Common childhood illnesses & well-being
A guide for parents and carers


Protect your child now and in the future

Immunisations, also known as vaccinations are usually given by injection. Children in the UK are offered vaccinations against a variety of diseases as part of the Healthy Child Programme. You can get advice on the vaccinations from your GP, practice nurse or health visitor. A record is kept in the Parent Held Child Health Record (Red Book), which is a book you keep containing information on your child’s health.

Red Book

Immunisations are mainly given during the first five years. It’s important to have vaccinations at the right age to keep the risk of disease as low as possible. Don’t hesitate to ask your health visitor or GP for advice - that’s what they are there for! Childhood immunisations are free and most are given at your GP’s surgery.

Some immunisations are given more than once to make sure the protection continues. This is known as a booster, so make sure your child gets it.

If you are pregnant, you will be offered the whooping cough vaccine at your GP’s surgery. The ideal time is 28 to 32 weeks of pregnancy so that your baby will be born protected against whooping cough infection, a very serious infection for young babies.


GP says

Immunisations are essential to protect children from diseases which can be very serious, causing long-term complications and even death.

If you wish to have further information on childhood immunisations, visit or speak to your heath visitor, practice nurse or GP.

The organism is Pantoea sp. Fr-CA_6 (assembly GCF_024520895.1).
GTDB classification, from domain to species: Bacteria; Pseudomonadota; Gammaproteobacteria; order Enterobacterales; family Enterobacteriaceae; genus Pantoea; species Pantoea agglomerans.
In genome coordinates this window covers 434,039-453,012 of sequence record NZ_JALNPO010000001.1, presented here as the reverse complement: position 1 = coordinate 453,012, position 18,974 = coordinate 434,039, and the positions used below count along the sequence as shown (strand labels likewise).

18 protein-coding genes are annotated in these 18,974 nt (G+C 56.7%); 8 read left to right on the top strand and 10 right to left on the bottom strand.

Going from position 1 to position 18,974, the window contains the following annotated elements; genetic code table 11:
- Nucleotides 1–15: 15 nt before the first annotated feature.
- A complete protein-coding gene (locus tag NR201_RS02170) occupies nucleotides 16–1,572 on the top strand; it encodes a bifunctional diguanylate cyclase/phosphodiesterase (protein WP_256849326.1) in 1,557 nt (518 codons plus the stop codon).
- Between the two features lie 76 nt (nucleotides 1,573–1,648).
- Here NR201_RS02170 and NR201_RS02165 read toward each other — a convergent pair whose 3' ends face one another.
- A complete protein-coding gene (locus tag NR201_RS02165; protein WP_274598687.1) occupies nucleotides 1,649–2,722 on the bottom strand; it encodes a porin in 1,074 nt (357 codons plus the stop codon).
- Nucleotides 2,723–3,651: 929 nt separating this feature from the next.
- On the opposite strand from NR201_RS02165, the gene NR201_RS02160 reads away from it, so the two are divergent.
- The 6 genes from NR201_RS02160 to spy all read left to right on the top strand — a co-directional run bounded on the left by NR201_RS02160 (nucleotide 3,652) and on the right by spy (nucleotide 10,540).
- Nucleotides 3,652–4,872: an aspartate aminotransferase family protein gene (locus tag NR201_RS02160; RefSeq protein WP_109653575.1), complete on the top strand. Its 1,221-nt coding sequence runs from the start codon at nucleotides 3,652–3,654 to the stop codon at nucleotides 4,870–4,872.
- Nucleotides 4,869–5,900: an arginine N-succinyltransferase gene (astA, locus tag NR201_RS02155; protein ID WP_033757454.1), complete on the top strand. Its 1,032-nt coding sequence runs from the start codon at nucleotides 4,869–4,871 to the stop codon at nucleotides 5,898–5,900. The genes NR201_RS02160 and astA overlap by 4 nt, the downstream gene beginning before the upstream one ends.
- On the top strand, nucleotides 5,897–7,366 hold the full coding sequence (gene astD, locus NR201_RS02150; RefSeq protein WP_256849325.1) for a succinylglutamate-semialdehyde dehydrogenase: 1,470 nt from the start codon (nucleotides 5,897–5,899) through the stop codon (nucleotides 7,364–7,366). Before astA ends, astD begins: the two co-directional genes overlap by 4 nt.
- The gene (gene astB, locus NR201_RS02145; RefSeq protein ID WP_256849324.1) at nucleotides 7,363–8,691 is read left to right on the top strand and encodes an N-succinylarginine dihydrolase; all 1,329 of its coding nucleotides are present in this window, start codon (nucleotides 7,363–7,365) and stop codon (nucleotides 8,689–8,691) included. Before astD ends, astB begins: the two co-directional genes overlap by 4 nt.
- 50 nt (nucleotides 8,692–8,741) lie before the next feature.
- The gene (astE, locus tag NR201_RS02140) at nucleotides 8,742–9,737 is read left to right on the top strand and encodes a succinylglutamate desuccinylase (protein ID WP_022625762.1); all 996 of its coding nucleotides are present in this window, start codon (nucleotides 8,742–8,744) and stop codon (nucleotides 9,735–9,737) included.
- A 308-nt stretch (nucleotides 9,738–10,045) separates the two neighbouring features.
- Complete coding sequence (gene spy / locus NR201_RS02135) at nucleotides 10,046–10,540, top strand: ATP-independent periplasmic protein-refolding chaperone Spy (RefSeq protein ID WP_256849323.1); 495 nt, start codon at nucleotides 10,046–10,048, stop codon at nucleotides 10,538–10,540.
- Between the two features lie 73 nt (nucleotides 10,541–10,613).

When to immunise Diseases protected against

Two months old

  • Diphtheria, tetanus, pertussis (whooping cough), polio and haemophilus influenzae type b (Hib)

  • Pneumococcal disease

  • Rotavirus

  • Meningitis B

Three months old

  • Diphtheria, tetanus, pertussis, polio and Hib

  • Meningococcal group C disease (MenC)

  • Rotavirus

Four months old

  • Diphtheria, tetanus, pertussis, polio and Hib

  • Pneumococcal disease

  • Meningitis B

Between 12 and 13 months old - within a month of the first birthday

  • Hib/MenC

  • Meningitis B

  • Pneumococcal disease

  • Measles, mumps and rubella (German measles)

Two to six year olds (including children in school years 1 and 2)

  • Influenza (flu) - nasal spray vaccine in autumn each year

Three years four months old or soon after

  • Measles, mumps and rubella

  • Diphtheria, tetanus, pertussis and polio (Pre-School Booster)

* Babies should have a dose of liquid paracetamol following meningococcal group B disease vaccination to reduce the risk of fever.

Source: NHS Immunisation Information.


Immunisation begins at two months, when baby's natural immunity to illness, begins to drop.


The protection immunisations offer to your child against serious diseases are worth the small amount of pain.


Immunisations don’t just protect your child during childhood, they protect them for life.